The talented Bennett fuels her fiction with secrets—first in her lauded debut, The Mothers (2016), and now in the assured and magnetic story of the Vignes sisters, light-skinned women parked on opposite sides of the color line. Desiree, the “fidgety twin,” and Stella, “a smart, careful girl,” make their break from stultifying rural Mallard, Louisiana, becoming 16-year-old runaways in 1954 New Orleans. The novel opens 14 years later as Desiree, fleeing a violent marriage in D.C., returns home with a different relative: her 8-year-old daughter, Jude. The gossips are agog: “In Mallard, nobody married dark....Marrying a dark man and dragging his blueblack child all over town was one step too far.” Desiree's decision seals Jude’s misery in this “colorstruck” place and propels a new generation of flight: Jude escapes on a track scholarship to UCLA. Tending bar as a side job in Beverly Hills, she catches a glimpse of her mother’s doppelgänger. Stella, ensconced in White society, is shedding her fur coat. Jude, so Black that strangers routinely stare, is unrecognizable to her aunt. All this is expertly paced, unfurling before the book is half finished; a reader can guess what is coming. Bennett is deeply engaged in the unknowability of other people and the scourge of colorism. The scene in which Stella adopts her White persona is a tour de force of doubling and confusion. It calls up Toni Morrison’s The Bluest Eye, the book's 50-year-old antecedent. Bennett's novel plays with its characters' nagging feelings of being incomplete—for the twins without each other; for Jude’s boyfriend, Reese, who is trans and seeks surgery; for their friend Barry, who performs in drag as Bianca. Bennett keeps all these plot threads thrumming and her social commentary crisp. In the second half, Jude spars with her cousin Kennedy, Stella's daughter, a spoiled actress.

Kin “[find] each other’s lives inscrutable” in this rich, sharp story about the way identity is formed.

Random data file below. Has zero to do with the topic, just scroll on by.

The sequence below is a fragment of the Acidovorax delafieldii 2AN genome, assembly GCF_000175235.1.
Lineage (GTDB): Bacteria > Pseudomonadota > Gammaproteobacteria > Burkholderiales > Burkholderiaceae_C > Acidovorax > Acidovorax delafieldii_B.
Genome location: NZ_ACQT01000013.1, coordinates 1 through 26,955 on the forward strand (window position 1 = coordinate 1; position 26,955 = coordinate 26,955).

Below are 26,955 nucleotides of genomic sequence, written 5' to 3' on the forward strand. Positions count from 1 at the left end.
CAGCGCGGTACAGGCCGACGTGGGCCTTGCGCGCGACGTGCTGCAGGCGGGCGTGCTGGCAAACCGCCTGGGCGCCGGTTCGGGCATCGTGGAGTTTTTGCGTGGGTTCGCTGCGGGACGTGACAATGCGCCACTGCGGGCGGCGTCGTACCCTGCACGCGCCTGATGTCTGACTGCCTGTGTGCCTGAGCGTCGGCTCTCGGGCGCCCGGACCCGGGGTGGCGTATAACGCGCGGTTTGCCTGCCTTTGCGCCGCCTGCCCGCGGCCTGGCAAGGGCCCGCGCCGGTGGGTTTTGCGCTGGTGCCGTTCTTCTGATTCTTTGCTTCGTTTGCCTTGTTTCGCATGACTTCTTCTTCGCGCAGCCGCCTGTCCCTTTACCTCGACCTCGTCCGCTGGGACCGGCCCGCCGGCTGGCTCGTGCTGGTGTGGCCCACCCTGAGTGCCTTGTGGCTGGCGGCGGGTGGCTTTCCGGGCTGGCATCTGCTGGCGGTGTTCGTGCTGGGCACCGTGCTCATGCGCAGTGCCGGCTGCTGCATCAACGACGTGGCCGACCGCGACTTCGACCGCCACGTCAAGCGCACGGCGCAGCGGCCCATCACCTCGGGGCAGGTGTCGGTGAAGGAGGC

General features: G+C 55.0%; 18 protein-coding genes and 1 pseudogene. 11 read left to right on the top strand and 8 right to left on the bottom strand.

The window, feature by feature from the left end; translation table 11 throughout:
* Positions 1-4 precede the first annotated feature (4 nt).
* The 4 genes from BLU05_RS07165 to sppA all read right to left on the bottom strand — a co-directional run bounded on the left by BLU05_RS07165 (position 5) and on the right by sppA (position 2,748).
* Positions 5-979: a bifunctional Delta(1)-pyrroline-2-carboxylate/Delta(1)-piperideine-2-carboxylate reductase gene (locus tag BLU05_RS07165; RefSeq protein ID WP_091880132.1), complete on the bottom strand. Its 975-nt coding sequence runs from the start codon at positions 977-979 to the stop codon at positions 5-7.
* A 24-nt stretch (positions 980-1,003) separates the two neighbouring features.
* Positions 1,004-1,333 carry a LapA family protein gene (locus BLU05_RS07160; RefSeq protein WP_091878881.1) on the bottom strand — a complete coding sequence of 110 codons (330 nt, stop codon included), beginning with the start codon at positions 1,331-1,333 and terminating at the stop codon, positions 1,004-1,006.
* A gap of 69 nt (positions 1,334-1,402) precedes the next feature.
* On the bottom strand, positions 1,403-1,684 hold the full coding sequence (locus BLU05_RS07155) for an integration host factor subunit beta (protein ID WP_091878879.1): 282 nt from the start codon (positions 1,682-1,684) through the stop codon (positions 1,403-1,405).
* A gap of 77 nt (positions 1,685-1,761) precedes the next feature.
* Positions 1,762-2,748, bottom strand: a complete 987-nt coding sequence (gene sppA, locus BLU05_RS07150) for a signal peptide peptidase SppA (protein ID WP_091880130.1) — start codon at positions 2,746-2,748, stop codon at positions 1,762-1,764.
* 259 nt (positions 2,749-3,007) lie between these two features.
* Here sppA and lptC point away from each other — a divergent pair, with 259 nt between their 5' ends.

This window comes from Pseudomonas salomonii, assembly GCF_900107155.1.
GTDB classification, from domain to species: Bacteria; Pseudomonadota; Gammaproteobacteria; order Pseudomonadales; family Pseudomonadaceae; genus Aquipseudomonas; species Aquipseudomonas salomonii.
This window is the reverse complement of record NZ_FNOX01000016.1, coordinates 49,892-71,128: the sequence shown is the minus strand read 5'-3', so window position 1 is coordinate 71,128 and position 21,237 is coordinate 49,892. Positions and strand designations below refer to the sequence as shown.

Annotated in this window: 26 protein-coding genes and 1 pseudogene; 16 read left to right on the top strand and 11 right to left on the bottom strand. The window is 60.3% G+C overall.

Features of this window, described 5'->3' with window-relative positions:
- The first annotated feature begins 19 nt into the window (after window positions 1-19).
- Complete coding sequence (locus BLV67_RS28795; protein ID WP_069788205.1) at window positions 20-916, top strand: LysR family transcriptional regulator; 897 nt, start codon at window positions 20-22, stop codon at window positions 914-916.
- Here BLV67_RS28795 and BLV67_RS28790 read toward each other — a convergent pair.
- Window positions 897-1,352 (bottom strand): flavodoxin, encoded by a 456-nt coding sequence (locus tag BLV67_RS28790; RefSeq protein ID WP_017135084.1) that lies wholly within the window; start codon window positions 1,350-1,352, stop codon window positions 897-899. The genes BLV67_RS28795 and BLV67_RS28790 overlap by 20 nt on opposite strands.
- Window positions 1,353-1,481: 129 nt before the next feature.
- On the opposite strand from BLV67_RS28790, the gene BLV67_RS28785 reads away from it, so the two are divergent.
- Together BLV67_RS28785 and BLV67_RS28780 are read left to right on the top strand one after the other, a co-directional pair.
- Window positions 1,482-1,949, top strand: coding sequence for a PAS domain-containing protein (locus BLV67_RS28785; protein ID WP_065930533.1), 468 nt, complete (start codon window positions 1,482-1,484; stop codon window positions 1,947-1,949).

Pub Date: June 2, 2020

ISBN: 978-0-525-53629-1

Page Count: 352

Publisher: Riverhead

Review Posted Online: March 15, 2020

Kirkus Reviews Issue: April 1, 2020

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Though gripping, even moving at times, the novel doesn’t do justice to the solemn history from which it is drawn.


In this follow-up to the widely read The Tattooist of Auschwitz (2018), a young concentration camp survivor is sentenced to 15 years’ hard labor in a Russian gulag.

The novel begins with the liberation of Auschwitz by Soviet troops in 1945. In the camp, 16-year-old Cecilia "Cilka" Klein—one of the Jewish prisoners introduced in Tattooist—was forced to become the mistress of two Nazi commandants. The Russians accuse her of collaborating—they also think she might be a spy—and send her to the Vorkuta Gulag in Siberia. There, another nightmarish scenario unfolds: Cilka, now 18, and the other women in her hut are routinely raped at night by criminal-class prisoners with special “privileges”; by day, the near-starving women haul coal from the local mines in frigid weather. The narrative is intercut with Cilka’s grim memories of Auschwitz as well as her happier recollections of life with her parents and sister before the war. At Vorkuta, her lot improves when she starts work as a nurse trainee at the camp hospital under the supervision of a sympathetic woman doctor who tries to protect her. Cilka also begins to feel the stirrings of romantic love for Alexandr, a fellow prisoner. Though believing she is cursed, Cilka shows great courage and fortitude throughout: Indeed, her ability to endure trauma—as well her heroism in ministering to the sick and wounded—almost defies credulity. The novel is ostensibly based on a true story, but a central element in the book—Cilka’s sexual relationship with the SS officers—has been challenged by the Auschwitz Memorial Research Center and by the real Cilka’s stepson, who says it is false. As in Tattooist, the writing itself is workmanlike at best and often overwrought.

Though gripping, even moving at times, the novel doesn’t do justice to the solemn history from which it is drawn.

Pub Date: Oct. 1, 2019

ISBN: 978-1-250-26570-8

Page Count: 352

Publisher: St. Martin's

Review Posted Online: Oct. 28, 2019

Kirkus Reviews Issue: Nov. 15, 2019